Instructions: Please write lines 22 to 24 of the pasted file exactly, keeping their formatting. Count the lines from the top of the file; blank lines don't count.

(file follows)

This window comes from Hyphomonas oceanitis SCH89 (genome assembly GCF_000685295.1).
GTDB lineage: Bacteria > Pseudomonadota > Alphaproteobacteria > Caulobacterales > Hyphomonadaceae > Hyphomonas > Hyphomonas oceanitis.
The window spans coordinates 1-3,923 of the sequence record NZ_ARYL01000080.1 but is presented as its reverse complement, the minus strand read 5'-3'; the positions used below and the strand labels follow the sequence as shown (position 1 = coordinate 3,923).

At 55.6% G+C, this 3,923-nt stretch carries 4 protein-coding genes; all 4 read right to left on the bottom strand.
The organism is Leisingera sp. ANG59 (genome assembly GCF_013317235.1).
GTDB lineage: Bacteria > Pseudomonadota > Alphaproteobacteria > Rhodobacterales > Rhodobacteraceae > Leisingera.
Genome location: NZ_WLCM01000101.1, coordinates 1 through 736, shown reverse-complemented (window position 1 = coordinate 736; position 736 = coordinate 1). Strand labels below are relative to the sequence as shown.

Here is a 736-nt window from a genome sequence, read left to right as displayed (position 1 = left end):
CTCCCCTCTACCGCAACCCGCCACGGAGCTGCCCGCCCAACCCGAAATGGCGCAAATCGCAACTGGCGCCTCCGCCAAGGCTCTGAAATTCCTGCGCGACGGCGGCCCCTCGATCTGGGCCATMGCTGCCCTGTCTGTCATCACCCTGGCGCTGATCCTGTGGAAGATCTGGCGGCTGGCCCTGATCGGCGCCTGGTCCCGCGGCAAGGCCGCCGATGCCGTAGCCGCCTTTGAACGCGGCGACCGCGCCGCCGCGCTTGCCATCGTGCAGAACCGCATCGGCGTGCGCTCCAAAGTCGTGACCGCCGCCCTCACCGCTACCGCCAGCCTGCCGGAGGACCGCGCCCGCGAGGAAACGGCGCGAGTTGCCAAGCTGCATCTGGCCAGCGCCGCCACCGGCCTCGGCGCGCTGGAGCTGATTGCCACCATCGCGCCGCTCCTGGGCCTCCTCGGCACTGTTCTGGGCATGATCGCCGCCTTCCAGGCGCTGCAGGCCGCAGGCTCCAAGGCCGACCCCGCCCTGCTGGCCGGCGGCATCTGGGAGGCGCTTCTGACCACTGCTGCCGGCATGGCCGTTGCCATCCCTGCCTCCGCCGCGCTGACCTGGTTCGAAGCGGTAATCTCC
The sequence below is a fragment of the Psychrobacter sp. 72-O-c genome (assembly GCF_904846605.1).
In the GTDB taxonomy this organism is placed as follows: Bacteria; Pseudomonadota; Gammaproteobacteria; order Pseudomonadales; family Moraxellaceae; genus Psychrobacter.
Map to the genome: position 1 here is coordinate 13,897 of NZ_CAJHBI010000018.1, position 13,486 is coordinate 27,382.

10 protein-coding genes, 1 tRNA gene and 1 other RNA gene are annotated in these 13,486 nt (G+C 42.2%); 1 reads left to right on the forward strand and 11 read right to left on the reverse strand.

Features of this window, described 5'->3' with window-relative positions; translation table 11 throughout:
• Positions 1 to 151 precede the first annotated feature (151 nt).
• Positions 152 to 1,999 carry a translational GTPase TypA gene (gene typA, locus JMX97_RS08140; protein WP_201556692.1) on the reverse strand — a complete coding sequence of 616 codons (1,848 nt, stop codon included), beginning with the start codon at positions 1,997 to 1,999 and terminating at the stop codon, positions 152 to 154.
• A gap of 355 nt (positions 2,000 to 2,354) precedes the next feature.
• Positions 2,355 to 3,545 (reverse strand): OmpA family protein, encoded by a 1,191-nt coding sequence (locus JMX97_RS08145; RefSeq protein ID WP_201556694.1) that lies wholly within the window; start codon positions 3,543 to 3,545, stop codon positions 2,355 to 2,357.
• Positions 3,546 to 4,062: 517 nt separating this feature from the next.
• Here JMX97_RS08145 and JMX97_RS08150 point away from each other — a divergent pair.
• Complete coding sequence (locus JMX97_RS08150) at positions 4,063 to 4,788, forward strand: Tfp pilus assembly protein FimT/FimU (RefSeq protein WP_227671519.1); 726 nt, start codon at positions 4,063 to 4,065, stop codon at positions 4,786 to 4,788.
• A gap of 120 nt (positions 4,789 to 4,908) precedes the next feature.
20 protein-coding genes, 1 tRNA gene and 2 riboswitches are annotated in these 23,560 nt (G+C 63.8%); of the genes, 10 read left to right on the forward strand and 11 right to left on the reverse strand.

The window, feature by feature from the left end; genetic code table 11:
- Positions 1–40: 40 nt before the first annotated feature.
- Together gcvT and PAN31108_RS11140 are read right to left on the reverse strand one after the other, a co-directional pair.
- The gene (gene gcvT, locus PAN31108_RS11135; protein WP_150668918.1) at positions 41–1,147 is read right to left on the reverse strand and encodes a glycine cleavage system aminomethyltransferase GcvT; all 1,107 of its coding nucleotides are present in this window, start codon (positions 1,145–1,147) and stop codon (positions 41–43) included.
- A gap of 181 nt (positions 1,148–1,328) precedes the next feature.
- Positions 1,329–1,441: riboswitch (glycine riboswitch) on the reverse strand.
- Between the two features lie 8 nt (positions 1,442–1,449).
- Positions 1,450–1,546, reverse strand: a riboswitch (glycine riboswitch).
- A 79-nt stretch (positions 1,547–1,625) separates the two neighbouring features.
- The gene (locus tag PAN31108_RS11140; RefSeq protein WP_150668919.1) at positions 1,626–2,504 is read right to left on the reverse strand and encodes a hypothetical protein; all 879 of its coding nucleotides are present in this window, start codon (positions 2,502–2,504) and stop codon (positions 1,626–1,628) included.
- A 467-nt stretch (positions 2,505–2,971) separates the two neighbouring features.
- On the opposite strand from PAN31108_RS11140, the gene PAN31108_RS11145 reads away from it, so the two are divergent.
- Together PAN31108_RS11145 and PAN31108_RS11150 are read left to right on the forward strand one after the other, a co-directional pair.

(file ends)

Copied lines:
• A gap of 120 nt (positions 4,789 to 4,908) precedes the next feature.
20 protein-coding genes, 1 tRNA gene and 2 riboswitches are annotated in these 23,560 nt (G+C 63.8%); of the genes, 10 read left to right on the forward strand and 11 right to left on the reverse strand.

The window, feature by feature from the left end; genetic code table 11: